Social Networking Sites (SNSs) promise limitless, boundless friendship – a phenomenon that should make us happier than ever. But our optimism over connectivity has gradually morphed into cynicism and resentment. It turns out virtual life is less about connectivity than self-branding. SNSs entice us to divulge and update, stroking our fragile egos with filtered ads that utilize our personal information to reap huge profits, as our hundreds of “friends” perpetually rate our online popularity. Paranoid about how we’ll be perceived, we spend hour after hour trying to avoid the virtual consequences of being deemed uncool. We have more to worry about than our online acquaintances deleting us after we’re tagged in an unflattering photo. Sites like Lamebook, devoted to reposting cliché status updates and socially awkward wall exchanges, humiliate those virtual personas who are unfamiliar with the webs mores and codes.

Bleak, shallow and repetitive, virtual life seems increasingly less worth living. Users are beginning to realize that it’s not leisure, it’s work that borders on servitude. But there’s a resistance growing among those tired of their virtual subjugation. In response to the electronic world’s rising indignation, virtual suicide sites like and have started a countermovement, provoking users to kill their online selves and reclaim their real lives. These programs assist our virtual deaths by hacking into our profiles, completely annihilating our online personas and leaving no trace of our former selves behind. It’s social revolt for the online age: a mass uprising that will shatter the virtual hierarchy and restore order to our actual lives.

Wednesday, February 17, 2010

What's the Point of Lent?

Today is Ash Wednesday, which marks the beginning of the 40 day observance known as Lent. I've often been confused about why Christians should observe these days. Isn't it just a Catholic thing? What's the point of giving up something when you go back to fully indulging in it the day Lent stops?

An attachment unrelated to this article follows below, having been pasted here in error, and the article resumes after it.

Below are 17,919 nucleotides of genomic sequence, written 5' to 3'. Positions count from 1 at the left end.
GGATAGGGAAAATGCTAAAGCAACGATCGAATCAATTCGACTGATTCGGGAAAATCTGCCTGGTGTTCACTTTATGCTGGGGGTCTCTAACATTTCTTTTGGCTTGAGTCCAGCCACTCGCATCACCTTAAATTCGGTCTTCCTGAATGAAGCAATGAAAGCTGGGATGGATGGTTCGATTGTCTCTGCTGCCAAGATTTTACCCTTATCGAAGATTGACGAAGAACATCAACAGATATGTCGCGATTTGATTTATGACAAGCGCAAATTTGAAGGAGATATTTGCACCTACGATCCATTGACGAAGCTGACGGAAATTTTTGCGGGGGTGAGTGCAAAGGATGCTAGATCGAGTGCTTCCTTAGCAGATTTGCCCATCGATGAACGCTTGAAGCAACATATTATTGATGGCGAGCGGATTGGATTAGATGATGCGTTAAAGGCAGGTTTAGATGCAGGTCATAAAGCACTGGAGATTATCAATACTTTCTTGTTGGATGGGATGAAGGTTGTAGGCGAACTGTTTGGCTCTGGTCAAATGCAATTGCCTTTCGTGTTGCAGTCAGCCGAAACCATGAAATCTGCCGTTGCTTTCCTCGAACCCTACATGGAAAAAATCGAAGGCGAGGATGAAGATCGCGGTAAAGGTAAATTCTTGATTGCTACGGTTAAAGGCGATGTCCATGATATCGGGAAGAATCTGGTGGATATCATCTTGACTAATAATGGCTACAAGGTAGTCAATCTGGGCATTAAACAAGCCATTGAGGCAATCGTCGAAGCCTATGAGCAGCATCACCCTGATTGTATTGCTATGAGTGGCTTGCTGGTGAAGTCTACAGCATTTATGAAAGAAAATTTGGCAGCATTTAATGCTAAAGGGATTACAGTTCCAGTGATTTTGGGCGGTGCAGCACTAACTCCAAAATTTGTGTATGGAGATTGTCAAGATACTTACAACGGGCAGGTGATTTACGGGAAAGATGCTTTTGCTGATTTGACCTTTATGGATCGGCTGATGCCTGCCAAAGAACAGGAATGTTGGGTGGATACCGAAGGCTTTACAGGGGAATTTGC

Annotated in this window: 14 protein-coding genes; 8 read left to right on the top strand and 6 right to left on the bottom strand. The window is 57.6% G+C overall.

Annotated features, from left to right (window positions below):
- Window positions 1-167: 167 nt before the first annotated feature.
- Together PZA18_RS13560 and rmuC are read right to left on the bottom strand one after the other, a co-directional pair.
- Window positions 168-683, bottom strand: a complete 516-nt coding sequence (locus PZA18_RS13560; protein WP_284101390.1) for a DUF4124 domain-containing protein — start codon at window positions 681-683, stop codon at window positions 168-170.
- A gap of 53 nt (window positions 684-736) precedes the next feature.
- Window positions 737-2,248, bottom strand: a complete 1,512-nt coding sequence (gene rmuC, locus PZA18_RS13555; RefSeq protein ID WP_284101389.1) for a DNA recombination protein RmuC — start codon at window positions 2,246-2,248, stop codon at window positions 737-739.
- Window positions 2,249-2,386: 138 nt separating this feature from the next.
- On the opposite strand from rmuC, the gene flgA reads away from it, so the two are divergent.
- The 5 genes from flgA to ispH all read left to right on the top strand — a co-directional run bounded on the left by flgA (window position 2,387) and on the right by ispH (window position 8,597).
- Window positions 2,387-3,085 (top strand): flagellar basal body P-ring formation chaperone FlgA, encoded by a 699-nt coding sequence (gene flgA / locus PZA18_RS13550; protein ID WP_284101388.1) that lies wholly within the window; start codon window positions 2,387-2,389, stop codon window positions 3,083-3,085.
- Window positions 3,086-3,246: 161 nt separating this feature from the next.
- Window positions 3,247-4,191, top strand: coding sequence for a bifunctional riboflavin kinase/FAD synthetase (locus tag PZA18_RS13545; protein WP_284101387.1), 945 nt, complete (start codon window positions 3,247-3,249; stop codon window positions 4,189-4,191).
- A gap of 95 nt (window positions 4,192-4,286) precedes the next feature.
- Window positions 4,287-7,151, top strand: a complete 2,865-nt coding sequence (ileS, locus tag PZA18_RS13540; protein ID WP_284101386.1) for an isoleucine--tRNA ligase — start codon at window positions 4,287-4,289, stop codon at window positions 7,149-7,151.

I thought this article was a helpful one speaking about the history and the point of Lent. Here are a few key paragraphs:
"Lent’s origin is hidden in the early centuries of church history, but we do know that it originated as a time of preparation for Easter. From the church’s earliest days, the resurrection of Christ was celebrated not only each week (on Sunday, the Lord’s Day), but also in a special festival of the resurrection. This festival we call Easter Day, and it is celebrated as the Sunday of Sundays! Lent, as a season of preparation, is traditionally focused on repentance. Speaking biblically, to repent means to make a change in our attitudes, words, and lifestyles. As 16th-century reformer Martin Luther taught, the Christian life in its totality is a life of repentance.

Beginning when we first commit our lives to Christ, and continuing throughout our lives, we are more and more turning away from sin and self-centeredness and more and more turning to our Lord and Savior Jesus Christ. Even though a repentant spirit should mark all we do, it is still appropriate that certain times be set aside for a particular focus on repentance. The church has traditionally done this at the Lenten season (and, to a lesser extent, in the pre-Christmas season of Advent).

Lent, therefore, is a time for focusing on the heart, a time for asking questions about our spiritual health:
  • What are my characteristic sins, and how can I work and pray for change?
  • What idols have captured my imagination so that my love for the living God has grown cold?
  • In what ways is my devotion to Christ and his church less than wholehearted?
  • The Lenten season is the spiritual equivalent of an annual physical exam; it’s a time to take stock of our lives, our hearts.